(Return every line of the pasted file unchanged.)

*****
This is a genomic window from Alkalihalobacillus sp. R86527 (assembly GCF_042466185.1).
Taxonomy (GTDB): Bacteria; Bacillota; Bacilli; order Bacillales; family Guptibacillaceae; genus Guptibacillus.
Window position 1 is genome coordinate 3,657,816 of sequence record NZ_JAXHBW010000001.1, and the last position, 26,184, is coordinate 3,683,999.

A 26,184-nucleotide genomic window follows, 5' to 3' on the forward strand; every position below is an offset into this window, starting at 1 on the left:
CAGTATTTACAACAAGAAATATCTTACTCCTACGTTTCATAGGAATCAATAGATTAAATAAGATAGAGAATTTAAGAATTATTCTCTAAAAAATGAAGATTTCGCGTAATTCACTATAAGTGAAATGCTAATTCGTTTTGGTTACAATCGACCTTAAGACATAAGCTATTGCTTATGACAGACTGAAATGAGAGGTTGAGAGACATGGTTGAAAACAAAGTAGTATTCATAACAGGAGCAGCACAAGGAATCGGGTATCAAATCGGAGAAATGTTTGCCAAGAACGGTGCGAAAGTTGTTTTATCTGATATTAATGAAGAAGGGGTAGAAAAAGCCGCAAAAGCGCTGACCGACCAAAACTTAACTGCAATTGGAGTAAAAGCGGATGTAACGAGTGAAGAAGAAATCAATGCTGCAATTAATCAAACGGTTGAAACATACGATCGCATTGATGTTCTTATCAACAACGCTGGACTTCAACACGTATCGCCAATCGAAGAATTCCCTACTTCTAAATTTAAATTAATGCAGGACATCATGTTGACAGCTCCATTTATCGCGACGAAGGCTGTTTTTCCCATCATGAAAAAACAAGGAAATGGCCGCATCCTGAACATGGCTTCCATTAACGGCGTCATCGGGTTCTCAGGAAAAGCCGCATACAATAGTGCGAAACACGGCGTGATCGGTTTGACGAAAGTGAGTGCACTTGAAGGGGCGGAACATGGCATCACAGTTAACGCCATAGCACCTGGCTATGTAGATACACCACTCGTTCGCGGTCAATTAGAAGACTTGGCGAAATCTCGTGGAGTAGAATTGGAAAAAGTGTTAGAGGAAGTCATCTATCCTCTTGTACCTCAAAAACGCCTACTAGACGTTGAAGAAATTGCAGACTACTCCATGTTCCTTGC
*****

This is a genomic window from Alkalihalobacillus sp. R86527 (assembly GCF_042466185.1).
Taxonomy (GTDB): Bacteria; Bacillota; Bacilli; order Bacillales; family Guptibacillaceae; genus Guptibacillus.
Window position 1 is genome coordinate 3,657,816 of sequence record NZ_JAXHBW010000001.1, and the last position, 26,184, is coordinate 3,683,999.

A 26,184-nucleotide genomic window follows, 5' to 3' on the forward strand; every position below is an offset into this window, starting at 1 on the left:
CAGTATTTACAACAAGAAATATCTTACTCCTACGTTTCATAGGAATCAATAGATTAAATAAGATAGAGAATTTAAGAATTATTCTCTAAAAAATGAAGATTTCGCGTAATTCACTATAAGTGAAATGCTAATTCGTTTTGGTTACAATCGACCTTAAGACATAAGCTATTGCTTATGACAGACTGAAATGAGAGGTTGAGAGACATGGTTGAAAACAAAGTAGTATTCATAACAGGAGCAGCACAAGGAATCGGGTATCAAATCGGAGAAATGTTTGCCAAGAACGGTGCGAAAGTTGTTTTATCTGATATTAATGAAGAAGGGGTAGAAAAAGCCGCAAAAGCGCTGACCGACCAAAACTTAACTGCAATTGGAGTAAAAGCGGATGTAACGAGTGAAGAAGAAATCAATGCTGCAATTAATCAAACGGTTGAAACATACGATCGCATTGATGTTCTTATCAACAACGCTGGACTTCAACACGTATCGCCAATCGAAGAATTCCCTACTTCTAAATTTAAATTAATGCAGGACATCATGTTGACAGCTCCATTTATCGCGACGAAGGCTGTTTTTCCCATCATGAAAAAACAAGGAAATGGCCGCATCCTGAACATGGCTTCCATTAACGGCGTCATCGGGTTCTCAGGAAAAGCCGCATACAATAGTGCGAAACACGGCGTGATCGGTTTGACGAAAGTGAGTGCACTTGAAGGGGCGGAACATGGCATCACAGTTAACGCCATAGCACCTGGCTATGTAGATACACCACTCGTTCGCGGTCAATTAGAAGACTTGGCGAAATCTCGTGGAGTAGAATTGGAAAAAGTGTTAGAGGAAGTCATCTATCCTCTTGTACCTCAAAAACGCCTACTAGACGTTGAAGAAATTGCAGACTACTCCATGTTCCTTGC